Farmers Pull Back Fertilizer Prices – Ohio Ag Net

Written by Matt Reese

Instead of yield records, new local equipment purchases, who bought, and what farm is around the corner, conversations among farmers this winter have largely centered instead on rising fertilizer costs.

“The talk in the café around the neighborhood is different every year. Farmers always seem to have something to shout about a little bit. This year is definitely compost. The last couple of years we’ve seen moderate, manageable prices for fertilizer. Then all of a sudden we saw some commodity price increases and boom – what should have been.” “The fertilizer prices have gone up,” said Ben Klick, who raises crops and livestock in Stark County and serves as president of the Ohio Corn and Wheat Growers Association. Our dry, as well as the liquid, availability will also be interesting this spring. I don’t have a big building to store all my dry and liquid fertilizers, so we’re not only concerned about prices and whether they’re going to come off, but we’re also concerned about being able to get availability in season. ”

Even with better prices for crops, massive increases in fertilizer costs are making it difficult for acres of corn to weed out on some farms.

“We were putting some numbers together after the harvest because we made a lot of purchases in the fall of the year. Just 800 acres of corn would cost us a $102,000 increase in price just for liquid fertilizer 28% from what we used in 2021 to what we’ll be using in,” Click said. 2022. “This is the talk of the town. We feed a lot of corn to livestock, so we will always need a certain amount of corn no matter what. Many people are staying away from corn versus soybeans and if they are willing to switch their rotations. It may have to do with availability and the markets around you. If you have a strong corn foundation, you may be able to grow some corn and take the risk to take advantage of those better prices. I have a lot of neighbors I’ve talked to, some of which are large operations and some of which are small acres. They will do what pencils are. Each person’s operations are different. Some pencils keep the same spin and a lot of others won’t incur this input cost up front and may weigh a little bit more on the soy side this year.”

Klick is also concerned about the ripple effect of higher input costs across the rest of the supply chain.

“We put the cost of production on the acre of crops, but we have a cost of production on the livestock as well. When you get higher grain prices, you have to come up with higher prices for the livestock, but the input costs to feed the livestock seem to be much higher than the other end when we go to sell the livestock,” said Klick. : “When you try to forward knots and put a pencil to things, it kind of makes you wonder sometimes.” “My grandfather always used to tell the farmers he always complained about and they were never happy. But when you sit down and think about some of these things, if one thing goes up you can cut it. When you start calculating what you can do about the cost of production when it’s all over, you have to start scratching your head and wondering what you should do.”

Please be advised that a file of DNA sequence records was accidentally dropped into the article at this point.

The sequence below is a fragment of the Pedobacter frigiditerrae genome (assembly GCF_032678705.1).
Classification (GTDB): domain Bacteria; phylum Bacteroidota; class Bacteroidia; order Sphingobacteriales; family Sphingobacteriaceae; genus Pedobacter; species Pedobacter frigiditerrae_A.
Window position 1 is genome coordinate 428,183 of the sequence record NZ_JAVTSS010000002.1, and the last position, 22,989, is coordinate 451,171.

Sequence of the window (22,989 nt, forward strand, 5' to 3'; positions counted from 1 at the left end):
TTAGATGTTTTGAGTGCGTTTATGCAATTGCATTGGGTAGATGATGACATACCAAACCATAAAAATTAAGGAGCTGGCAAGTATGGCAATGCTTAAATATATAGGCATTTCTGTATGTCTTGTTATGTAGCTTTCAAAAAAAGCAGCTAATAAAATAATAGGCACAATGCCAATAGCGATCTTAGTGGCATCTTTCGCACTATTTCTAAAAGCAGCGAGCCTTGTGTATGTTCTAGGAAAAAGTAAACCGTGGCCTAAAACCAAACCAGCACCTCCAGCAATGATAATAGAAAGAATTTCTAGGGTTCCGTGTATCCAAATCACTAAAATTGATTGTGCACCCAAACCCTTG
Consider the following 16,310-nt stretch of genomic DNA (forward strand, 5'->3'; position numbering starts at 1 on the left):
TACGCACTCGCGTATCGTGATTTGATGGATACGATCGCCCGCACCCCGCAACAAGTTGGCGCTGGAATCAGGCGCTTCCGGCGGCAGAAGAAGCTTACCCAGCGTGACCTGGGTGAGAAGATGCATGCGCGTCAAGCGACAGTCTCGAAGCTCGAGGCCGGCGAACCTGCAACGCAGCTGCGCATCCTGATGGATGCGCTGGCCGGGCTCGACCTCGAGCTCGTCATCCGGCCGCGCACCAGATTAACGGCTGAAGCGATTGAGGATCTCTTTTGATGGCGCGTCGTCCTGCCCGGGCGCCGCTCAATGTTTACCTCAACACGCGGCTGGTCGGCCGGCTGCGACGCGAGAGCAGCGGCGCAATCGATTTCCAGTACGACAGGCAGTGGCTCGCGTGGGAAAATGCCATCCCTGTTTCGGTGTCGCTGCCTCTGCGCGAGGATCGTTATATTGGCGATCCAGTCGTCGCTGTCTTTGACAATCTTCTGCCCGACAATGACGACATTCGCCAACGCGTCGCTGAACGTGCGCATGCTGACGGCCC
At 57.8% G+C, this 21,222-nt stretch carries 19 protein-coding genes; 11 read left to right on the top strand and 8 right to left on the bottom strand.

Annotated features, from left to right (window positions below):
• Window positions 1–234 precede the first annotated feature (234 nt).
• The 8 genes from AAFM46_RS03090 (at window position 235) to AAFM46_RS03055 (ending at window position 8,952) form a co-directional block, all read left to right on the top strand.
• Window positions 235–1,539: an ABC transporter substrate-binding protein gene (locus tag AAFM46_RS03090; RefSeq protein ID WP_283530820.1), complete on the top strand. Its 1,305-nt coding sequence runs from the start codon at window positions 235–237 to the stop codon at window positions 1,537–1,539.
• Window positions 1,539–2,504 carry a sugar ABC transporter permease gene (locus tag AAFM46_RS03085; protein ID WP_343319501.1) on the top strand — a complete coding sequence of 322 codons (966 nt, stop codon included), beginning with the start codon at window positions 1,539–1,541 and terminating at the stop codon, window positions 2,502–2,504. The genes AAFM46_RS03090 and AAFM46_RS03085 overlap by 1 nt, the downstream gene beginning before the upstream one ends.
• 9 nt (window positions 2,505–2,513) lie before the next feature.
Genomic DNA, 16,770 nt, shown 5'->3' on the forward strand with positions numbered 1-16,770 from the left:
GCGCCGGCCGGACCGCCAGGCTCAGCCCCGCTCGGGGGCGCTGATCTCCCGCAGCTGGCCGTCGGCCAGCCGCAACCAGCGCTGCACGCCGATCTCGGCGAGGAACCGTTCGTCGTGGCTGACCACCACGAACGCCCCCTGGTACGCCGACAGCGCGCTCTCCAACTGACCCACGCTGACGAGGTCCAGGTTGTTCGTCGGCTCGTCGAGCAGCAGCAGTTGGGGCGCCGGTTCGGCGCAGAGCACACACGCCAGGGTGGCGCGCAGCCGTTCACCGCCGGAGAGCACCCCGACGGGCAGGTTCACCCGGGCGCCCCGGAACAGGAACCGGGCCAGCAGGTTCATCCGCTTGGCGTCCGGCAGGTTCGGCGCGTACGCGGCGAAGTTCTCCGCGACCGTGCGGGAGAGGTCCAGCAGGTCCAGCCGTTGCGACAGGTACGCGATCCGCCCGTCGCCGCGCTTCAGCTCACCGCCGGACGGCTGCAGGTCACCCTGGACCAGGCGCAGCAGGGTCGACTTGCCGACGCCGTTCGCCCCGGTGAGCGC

With his participation in Ohio Corn and Wheat, Click learned more about this problem that goes beyond Stark County coffeehouses. Through the National Corn Growers Association, governmental organizations (including Ohio State) commissioned two studies to look at fertilizer prices—one focused on nitrogen and one on phosphorous.

In response to the phosphorous study, the NCGA and OCWGA have had multiple conversations with Mosaic regarding tariffs that the US International Trade Commission imposed in March at the fertilizer company’s request. Since then, fertilizer prices have risen dramatically.

“Mosaic’s situation to date has been a masterpiece of irresponsible corporate social responsibility,” according to a letter from the NCGA.

The speech highlighted the issues that Mosaic put up for its customers, and noted that the company’s monopoly creates serious problems for farmers. It is estimated that tariffs of between 30% and 70% on phosphate imports would equate to roughly $480 to $640 million in added fertilizer bills for American farmers.

“…only 15% of phosphorous imports now arrive in the United States duty-free,” the letter read. “Experts say that using Trade and ITC to manipulate the supply curve really sets the price for farmers.”